Suggested Learning Goals
After this lesson, students should be able to:
- Identify the logic of humanitarian aid and its relationship to the tastes of necessity
- Define biography of taste and apply the concept to new examples
- Discuss how food relates to humanitarian aid
Activity: Calorie Counting
In this article, Trapp discusses how foods were evaluated in terms of sensory pleasure rather than nutrition, which was understood as what is biologically necessary to sustain life. Anthropologists have long related food to its cultural importance and critiqued the humanitarian rationalism implied by food provision in refugee camps, as seen in Margaret Mead’s (1943) discussion of the provision of food to Germany after World War II. In this activity, we will assess the nutritional quality of the food aid discussed in Trapp’s article and consider how measurements of food have changed over time, using data from actual food aid programs in 1947 and today. Here's a link to the charts you'll need.
- Comparing the charts, how have categories used for assessing food quality changed over time? Why do you think they have changed?
- Comparing the charts, which vitamins are prioritized and why do you think they are prioritized?
- How have approaches to food aid changed over time? How would you compare the suggestions and critiques offered by Margaret Mead to Micah Trapp’s critique? (For example, compare Mead’s discussion of white flour to Trapp’s discussion of corn and soy products.)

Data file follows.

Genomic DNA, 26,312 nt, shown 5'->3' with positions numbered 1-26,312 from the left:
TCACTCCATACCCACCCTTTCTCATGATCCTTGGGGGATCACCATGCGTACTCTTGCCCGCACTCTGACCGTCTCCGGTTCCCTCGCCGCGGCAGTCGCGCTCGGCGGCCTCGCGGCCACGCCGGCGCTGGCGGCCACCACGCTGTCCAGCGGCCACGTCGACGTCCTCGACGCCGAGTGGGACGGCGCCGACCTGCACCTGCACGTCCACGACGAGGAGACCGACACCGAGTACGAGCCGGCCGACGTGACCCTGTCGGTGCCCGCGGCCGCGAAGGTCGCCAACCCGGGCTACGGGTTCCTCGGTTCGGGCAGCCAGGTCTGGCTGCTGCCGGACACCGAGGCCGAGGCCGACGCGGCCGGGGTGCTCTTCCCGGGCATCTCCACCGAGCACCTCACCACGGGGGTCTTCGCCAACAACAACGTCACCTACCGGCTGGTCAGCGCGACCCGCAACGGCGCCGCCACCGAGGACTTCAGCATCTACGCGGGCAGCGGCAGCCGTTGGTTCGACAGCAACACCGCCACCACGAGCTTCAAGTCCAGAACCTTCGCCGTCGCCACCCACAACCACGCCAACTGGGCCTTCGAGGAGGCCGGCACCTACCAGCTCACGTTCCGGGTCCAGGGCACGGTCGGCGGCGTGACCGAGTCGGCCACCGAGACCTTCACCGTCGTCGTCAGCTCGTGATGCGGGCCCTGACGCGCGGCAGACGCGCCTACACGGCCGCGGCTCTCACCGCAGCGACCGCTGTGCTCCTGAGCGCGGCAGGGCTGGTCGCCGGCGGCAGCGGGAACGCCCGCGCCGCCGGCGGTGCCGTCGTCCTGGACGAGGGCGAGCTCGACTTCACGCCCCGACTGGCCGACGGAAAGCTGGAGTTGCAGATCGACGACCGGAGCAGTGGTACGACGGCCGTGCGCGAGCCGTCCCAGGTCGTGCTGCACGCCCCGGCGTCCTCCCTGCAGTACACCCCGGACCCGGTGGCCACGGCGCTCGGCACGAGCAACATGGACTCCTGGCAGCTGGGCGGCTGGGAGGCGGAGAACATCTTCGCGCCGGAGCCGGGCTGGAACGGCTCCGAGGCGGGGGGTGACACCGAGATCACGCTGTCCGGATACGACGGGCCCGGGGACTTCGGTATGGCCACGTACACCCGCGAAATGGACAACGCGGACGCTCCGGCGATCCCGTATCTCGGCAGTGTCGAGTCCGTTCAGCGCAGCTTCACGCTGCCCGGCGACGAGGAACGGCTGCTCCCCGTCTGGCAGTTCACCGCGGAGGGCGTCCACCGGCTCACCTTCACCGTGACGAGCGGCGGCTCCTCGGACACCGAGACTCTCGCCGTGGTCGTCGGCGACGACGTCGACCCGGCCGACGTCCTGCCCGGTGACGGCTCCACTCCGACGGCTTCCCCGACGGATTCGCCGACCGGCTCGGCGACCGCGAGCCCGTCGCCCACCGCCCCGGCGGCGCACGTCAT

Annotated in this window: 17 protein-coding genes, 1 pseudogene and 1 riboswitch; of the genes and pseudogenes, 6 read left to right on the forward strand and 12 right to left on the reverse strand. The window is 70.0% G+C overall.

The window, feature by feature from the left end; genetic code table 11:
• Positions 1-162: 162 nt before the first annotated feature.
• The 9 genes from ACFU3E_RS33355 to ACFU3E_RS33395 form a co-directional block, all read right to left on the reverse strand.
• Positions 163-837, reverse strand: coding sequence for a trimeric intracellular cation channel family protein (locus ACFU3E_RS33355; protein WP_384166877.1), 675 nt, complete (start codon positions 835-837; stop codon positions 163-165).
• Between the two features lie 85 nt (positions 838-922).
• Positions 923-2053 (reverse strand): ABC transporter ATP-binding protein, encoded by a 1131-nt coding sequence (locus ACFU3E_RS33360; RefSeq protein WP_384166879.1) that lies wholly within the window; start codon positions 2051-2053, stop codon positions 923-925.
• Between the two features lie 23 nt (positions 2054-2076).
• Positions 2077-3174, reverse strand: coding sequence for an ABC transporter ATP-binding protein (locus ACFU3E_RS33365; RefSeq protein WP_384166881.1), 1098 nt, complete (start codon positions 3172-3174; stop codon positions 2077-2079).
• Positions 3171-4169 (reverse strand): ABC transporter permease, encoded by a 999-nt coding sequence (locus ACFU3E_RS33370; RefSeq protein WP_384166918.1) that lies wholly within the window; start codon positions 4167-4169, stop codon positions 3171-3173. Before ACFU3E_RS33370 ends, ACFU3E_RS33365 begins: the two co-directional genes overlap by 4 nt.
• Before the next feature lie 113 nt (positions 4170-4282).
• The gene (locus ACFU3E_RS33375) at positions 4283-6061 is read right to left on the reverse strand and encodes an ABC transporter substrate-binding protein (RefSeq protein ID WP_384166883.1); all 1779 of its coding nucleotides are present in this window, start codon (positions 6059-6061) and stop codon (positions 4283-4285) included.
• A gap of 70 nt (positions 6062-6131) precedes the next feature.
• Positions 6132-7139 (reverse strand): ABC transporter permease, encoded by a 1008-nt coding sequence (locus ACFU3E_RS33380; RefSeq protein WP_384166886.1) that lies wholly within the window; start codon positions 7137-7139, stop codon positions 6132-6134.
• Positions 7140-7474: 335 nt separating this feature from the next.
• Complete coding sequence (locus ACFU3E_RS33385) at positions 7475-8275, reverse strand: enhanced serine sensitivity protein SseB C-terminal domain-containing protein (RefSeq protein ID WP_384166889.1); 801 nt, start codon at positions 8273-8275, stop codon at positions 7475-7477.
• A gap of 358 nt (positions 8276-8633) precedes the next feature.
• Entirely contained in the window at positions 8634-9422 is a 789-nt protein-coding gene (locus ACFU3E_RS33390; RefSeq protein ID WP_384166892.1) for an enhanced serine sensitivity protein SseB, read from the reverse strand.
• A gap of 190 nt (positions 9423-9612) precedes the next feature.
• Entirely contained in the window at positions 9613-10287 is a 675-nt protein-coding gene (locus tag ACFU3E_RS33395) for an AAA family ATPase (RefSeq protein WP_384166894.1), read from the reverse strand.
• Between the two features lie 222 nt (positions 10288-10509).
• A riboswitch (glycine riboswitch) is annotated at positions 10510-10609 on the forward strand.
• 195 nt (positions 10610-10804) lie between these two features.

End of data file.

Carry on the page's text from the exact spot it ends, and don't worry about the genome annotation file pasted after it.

- How would you apply Mead and Trapp’s arguments to the “German Agricultural and Food Requirements” report?
Grossman, Atina. 2011. “Grams, Calories, and Food: Languages of Victimization, Entitlement, and Human Rights in Occupied Germany, 1945–1949.” Central European History 44, no. 1: 118–48.
Mead, Margaret. 1943. “Food and Feeding in Occupied Territory.” Public Opinion Quarterly 7, no. 4: 618–28.
Activity: A Biography of Taste
Using the biographies of taste provided in Trapp’s article (ugly rice, drip, and you-will-kill-me-beans) as examples, create your own biography of taste using a food of your choice.
Helpful hints and guiding questions:
- What makes a biography of taste different from a biography of a commodity?
- How do biographies of taste change what Trapp calls “the distribution of the sensible”?
- How do these biographies of taste counter what Trapp calls the “biopolitical politics of necessity”? What are the politics of the biography of taste?
Appadurai, Arjun. 1986. “Introduction: Commodities and the Politics of Value.” In The Social Life of Things: Commodities in Cultural Perspective, edited by Arjun Appadurai, 3–63. New York: Cambridge University Press.
Highmore, Ben. 2008. “Alimentary Agents: Food, Cultural Theory and Multiculturalism.” Journal of Intercultural Studies 29, no. 4: 381–98.
Mintz, Sidney W. 1985. “Power” and “Eating and Being.” In Sweetness and Power: The Place of Sugar in Modern History, 151–214. New York: Penguin.
Activity: Recipes for Aid